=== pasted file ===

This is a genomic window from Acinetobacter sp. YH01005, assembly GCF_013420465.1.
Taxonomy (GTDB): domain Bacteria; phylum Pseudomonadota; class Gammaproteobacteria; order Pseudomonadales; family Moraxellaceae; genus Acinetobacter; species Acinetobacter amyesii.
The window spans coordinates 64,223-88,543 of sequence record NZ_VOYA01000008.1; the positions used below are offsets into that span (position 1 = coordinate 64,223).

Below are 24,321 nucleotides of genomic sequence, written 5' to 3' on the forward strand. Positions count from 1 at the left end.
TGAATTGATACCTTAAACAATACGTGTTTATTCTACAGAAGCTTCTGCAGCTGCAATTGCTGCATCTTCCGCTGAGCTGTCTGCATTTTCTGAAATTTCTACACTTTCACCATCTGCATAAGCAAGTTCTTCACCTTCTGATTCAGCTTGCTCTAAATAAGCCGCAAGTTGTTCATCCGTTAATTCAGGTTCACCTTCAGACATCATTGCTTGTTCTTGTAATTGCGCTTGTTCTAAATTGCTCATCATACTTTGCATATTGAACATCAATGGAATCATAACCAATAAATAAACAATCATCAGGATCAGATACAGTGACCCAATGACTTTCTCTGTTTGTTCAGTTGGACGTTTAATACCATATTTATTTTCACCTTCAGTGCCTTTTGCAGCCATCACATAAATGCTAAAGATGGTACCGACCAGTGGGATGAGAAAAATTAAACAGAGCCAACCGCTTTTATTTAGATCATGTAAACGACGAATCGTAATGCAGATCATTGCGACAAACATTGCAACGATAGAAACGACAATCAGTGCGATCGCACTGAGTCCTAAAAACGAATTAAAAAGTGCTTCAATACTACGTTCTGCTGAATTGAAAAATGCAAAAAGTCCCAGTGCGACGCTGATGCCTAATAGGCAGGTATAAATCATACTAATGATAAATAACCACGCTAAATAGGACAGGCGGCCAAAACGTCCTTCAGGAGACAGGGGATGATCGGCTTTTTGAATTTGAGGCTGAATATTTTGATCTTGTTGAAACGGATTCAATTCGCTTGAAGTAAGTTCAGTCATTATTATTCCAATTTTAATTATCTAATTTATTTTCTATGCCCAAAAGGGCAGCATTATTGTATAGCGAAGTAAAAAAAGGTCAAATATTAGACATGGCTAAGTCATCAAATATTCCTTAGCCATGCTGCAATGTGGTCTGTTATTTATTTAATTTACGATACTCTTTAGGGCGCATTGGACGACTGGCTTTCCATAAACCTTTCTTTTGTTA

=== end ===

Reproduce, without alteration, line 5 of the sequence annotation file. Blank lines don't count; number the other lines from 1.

TGAATTGATACCTTAAACAATACGTGTTTATTCTACAGAAGCTTCTGCAGCTGCAATTGCTGCATCTTCCGCTGAGCTGTCTGCATTTTCTGAAATTTCTACACTTTCACCATCTGCATAAGCAAGTTCTTCACCTTCTGATTCAGCTTGCTCTAAATAAGCCGCAAGTTGTTCATCCGTTAATTCAGGTTCACCTTCAGACATCATTGCTTGTTCTTGTAATTGCGCTTGTTCTAAATTGCTCATCATACTTTGCATATTGAACATCAATGGAATCATAACCAATAAATAAACAATCATCAGGATCAGATACAGTGACCCAATGACTTTCTCTGTTTGTTCAGTTGGACGTTTAATACCATATTTATTTTCACCTTCAGTGCCTTTTGCAGCCATCACATAAATGCTAAAGATGGTACCGACCAGTGGGATGAGAAAAATTAAACAGAGCCAACCGCTTTTATTTAGATCATGTAAACGACGAATCGTAATGCAGATCATTGCGACAAACATTGCAACGATAGAAACGACAATCAGTGCGATCGCACTGAGTCCTAAAAACGAATTAAAAAGTGCTTCAATACTACGTTCTGCTGAATTGAAAAATGCAAAAAGTCCCAGTGCGACGCTGATGCCTAATAGGCAGGTATAAATCATACTAATGATAAATAACCACGCTAAATAGGACAGGCGGCCAAAACGTCCTTCAGGAGACAGGGGATGATCGGCTTTTTGAATTTGAGGCTGAATATTTTGATCTTGTTGAAACGGATTCAATTCGCTTGAAGTAAGTTCAGTCATTATTATTCCAATTTTAATTATCTAATTTATTTTCTATGCCCAAAAGGGCAGCATTATTGTATAGCGAAGTAAAAAAAGGTCAAATATTAGACATGGCTAAGTCATCAAATATTCCTTAGCCATGCTGCAATGTGGTCTGTTATTTATTTAATTTACGATACTCTTTAGGGCGCATTGGACGACTGGCTTTCCATAAACCTTTCTTTTGTTA